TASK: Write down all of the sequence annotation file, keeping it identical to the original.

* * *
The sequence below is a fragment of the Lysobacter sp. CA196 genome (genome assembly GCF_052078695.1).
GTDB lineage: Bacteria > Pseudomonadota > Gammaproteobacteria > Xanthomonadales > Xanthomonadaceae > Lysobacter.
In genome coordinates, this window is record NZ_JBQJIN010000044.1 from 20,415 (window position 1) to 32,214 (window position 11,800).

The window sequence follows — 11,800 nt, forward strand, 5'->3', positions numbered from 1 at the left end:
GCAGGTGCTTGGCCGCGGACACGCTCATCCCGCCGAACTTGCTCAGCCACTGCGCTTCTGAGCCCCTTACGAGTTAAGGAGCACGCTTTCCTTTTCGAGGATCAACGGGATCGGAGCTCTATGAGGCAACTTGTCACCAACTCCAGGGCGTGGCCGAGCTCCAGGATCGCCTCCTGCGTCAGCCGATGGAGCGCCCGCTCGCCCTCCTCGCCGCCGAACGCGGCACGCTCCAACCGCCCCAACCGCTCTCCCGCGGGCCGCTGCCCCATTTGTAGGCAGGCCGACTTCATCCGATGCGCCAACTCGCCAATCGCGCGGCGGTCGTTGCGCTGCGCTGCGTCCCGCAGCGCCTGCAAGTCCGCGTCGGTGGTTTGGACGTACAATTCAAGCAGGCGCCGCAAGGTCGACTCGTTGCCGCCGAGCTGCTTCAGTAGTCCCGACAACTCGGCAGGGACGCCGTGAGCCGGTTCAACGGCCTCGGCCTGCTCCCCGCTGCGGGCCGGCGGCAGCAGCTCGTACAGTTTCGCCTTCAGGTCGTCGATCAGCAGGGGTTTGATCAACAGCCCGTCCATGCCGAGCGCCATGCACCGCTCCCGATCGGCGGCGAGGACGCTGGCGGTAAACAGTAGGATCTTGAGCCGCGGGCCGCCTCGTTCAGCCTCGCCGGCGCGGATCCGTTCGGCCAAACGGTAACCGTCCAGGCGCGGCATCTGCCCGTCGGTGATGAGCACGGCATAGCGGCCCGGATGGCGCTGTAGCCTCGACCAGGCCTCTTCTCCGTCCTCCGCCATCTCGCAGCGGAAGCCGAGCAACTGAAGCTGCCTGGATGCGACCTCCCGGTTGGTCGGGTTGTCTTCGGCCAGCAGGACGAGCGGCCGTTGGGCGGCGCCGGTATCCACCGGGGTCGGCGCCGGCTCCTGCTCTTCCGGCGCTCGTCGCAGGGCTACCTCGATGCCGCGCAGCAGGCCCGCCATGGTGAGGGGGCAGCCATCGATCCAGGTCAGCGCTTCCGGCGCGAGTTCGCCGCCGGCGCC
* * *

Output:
The sequence below is a fragment of the Lysobacter sp. CA196 genome (genome assembly GCF_052078695.1).
GTDB lineage: Bacteria > Pseudomonadota > Gammaproteobacteria > Xanthomonadales > Xanthomonadaceae > Lysobacter.
In genome coordinates, this window is record NZ_JBQJIN010000044.1 from 20,415 (window position 1) to 32,214 (window position 11,800).

The window sequence follows — 11,800 nt, forward strand, 5'->3', positions numbered from 1 at the left end:
GCAGGTGCTTGGCCGCGGACACGCTCATCCCGCCGAACTTGCTCAGCCACTGCGCTTCTGAGCCCCTTACGAGTTAAGGAGCACGCTTTCCTTTTCGAGGATCAACGGGATCGGAGCTCTATGAGGCAACTTGTCACCAACTCCAGGGCGTGGCCGAGCTCCAGGATCGCCTCCTGCGTCAGCCGATGGAGCGCCCGCTCGCCCTCCTCGCCGCCGAACGCGGCACGCTCCAACCGCCCCAACCGCTCTCCCGCGGGCCGCTGCCCCATTTGTAGGCAGGCCGACTTCATCCGATGCGCCAACTCGCCAATCGCGCGGCGGTCGTTGCGCTGCGCTGCGTCCCGCAGCGCCTGCAAGTCCGCGTCGGTGGTTTGGACGTACAATTCAAGCAGGCGCCGCAAGGTCGACTCGTTGCCGCCGAGCTGCTTCAGTAGTCCCGACAACTCGGCAGGGACGCCGTGAGCCGGTTCAACGGCCTCGGCCTGCTCCCCGCTGCGGGCCGGCGGCAGCAGCTCGTACAGTTTCGCCTTCAGGTCGTCGATCAGCAGGGGTTTGATCAACAGCCCGTCCATGCCGAGCGCCATGCACCGCTCCCGATCGGCGGCGAGGACGCTGGCGGTAAACAGTAGGATCTTGAGCCGCGGGCCGCCTCGTTCAGCCTCGCCGGCGCGGATCCGTTCGGCCAAACGGTAACCGTCCAGGCGCGGCATCTGCCCGTCGGTGATGAGCACGGCATAGCGGCCCGGATGGCGCTGTAGCCTCGACCAGGCCTCTTCTCCGTCCTCCGCCATCTCGCAGCGGAAGCCGAGCAACTGAAGCTGCCTGGATGCGACCTCCCGGTTGGTCGGGTTGTCTTCGGCCAGCAGGACGAGCGGCCGTTGGGCGGCGCCGGTATCCACCGGGGTCGGCGCCGGCTCCTGCTCTTCCGGCGCTCGTCGCAGGGCTACCTCGATGCCGCGCAGCAGGCCCGCCATGGTGAGGGGGCAGCCATCGATCCAGGTCAGCGCTTCCGGCGCGAGTTCGCCGCCGGCGCC